Download the article: Letter to the Editor
What do we have to do in order to spiritualize being on the way to become a Waldorf teacher?
To the Editor:
As David Mitchell described in the last issue of the Research Bulletin, 16 (2), the anthroposophical basis of our work as Waldorf teachers consists primarily of spiritual work. There are four different emphases that this work can take.
The first and most important one is self education. The many indications that Rudolf Steiner gave to us are signposts along a path we may follow out of our own initiative. This path will never end, but its pursuit develops new forces in us that are prerequisite for the next steps.
Besides self-education we can study the human being in his relationship with the cosmos. Steiner’s Study of Man lectures are a path of learning to know our human nature ever more deeply. Following this path the human being appears more and more as a wonderful temple, as a picture of the hierarchies and the divine Trinity. Developing our consciousness of human nature helps us increasingly to understand the nature of the individual child. It helps us to find individual answers to the questions that the riddle of each single child poses. Love and a healing impulse may have their sources in this spiritualized knowledge. The third direction is to spiritualize the subjects we teach. There is nothing in the world that is not part of the divine order of the cosmos, be it math, grammar, gardening, or anything else. Actually, the subjects are the tools by which we stimulate the child’s development. Waldorf education is not being kind and friendly with each child; it is teaching breathing and sleeping in the sense Steiner intends these terms in Study of Man, using the different subjects as the mediums of action. How do we develop a living thinking that shapes the human brain in a different way than just memorizing knowledge? How do we enable the child’s constitution to understand sense-free thoughts? When we succeed, the child will later be able to use his etheric brain to behold the world in a living and loving way.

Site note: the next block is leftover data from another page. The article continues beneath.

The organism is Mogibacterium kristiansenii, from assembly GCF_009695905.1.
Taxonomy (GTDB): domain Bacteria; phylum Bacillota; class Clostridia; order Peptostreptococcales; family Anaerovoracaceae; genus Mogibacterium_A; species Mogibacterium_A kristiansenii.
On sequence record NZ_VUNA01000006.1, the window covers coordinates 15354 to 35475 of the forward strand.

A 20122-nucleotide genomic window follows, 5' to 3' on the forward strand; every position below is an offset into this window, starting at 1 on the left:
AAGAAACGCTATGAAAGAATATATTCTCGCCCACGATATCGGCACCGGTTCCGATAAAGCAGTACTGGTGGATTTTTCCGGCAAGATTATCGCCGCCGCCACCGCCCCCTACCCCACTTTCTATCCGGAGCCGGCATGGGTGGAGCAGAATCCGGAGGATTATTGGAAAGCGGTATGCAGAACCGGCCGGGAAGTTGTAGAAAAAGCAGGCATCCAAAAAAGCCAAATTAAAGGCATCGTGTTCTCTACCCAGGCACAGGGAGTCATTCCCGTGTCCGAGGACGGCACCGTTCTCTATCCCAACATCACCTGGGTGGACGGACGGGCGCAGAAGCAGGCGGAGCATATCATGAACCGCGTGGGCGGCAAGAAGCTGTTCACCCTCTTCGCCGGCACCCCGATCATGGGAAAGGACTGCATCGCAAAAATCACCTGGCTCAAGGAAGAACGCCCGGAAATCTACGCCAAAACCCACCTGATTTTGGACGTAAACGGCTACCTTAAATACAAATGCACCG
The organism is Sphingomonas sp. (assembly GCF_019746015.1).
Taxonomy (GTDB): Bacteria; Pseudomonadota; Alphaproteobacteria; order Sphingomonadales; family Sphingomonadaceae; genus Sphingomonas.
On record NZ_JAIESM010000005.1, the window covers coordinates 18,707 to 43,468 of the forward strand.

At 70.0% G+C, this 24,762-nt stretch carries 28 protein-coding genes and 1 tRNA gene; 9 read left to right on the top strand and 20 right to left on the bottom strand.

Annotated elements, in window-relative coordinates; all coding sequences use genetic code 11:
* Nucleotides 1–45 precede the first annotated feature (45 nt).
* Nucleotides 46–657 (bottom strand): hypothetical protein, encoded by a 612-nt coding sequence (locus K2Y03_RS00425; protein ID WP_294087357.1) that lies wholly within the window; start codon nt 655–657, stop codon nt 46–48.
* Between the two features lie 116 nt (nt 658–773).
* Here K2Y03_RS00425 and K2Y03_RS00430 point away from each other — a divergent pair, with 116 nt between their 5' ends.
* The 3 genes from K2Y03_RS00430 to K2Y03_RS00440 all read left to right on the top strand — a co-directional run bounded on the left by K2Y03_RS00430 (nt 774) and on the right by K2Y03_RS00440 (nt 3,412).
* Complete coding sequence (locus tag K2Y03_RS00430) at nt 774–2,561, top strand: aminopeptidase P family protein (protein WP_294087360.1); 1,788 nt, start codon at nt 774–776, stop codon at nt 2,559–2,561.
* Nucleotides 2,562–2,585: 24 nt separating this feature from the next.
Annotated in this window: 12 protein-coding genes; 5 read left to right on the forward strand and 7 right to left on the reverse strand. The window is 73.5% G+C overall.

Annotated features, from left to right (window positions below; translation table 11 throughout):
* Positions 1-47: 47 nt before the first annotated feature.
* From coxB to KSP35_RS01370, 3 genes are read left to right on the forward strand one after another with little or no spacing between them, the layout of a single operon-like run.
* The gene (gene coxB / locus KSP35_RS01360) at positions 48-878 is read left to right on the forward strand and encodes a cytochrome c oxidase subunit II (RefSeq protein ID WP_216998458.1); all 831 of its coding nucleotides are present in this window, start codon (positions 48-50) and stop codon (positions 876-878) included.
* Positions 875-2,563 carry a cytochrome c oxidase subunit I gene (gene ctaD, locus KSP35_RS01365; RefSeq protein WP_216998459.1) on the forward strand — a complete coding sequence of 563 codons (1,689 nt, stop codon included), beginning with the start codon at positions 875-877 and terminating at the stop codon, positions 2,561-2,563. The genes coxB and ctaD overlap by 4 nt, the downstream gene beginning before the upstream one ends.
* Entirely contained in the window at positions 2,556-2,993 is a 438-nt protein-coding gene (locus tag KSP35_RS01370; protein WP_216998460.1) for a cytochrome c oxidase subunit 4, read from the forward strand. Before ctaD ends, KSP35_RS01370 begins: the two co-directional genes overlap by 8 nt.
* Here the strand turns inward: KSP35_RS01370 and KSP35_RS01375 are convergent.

Each subject has a different influence on the child’s constitution and this leads to the fourth direction—namely, cooperation with colleagues and parents. Are we unselfish enough to acknowledge the accomplishment of somebody else even if we don’t like him or her? Can we hold someone in high regard even if he or she seems to be our enemy? What is his or her task beside my relationship with him/ her? Questions like these develop our interest in what is working around us—not only in our school. We are part of a specific time and place but also of mankind. What is needed in the world? Can I participate in bringing about something new for the future?
There are more directions for our work as Waldorf teachers. Only some are cited here.
Ernst Schuberth Pedagogical College Mannheim, Germany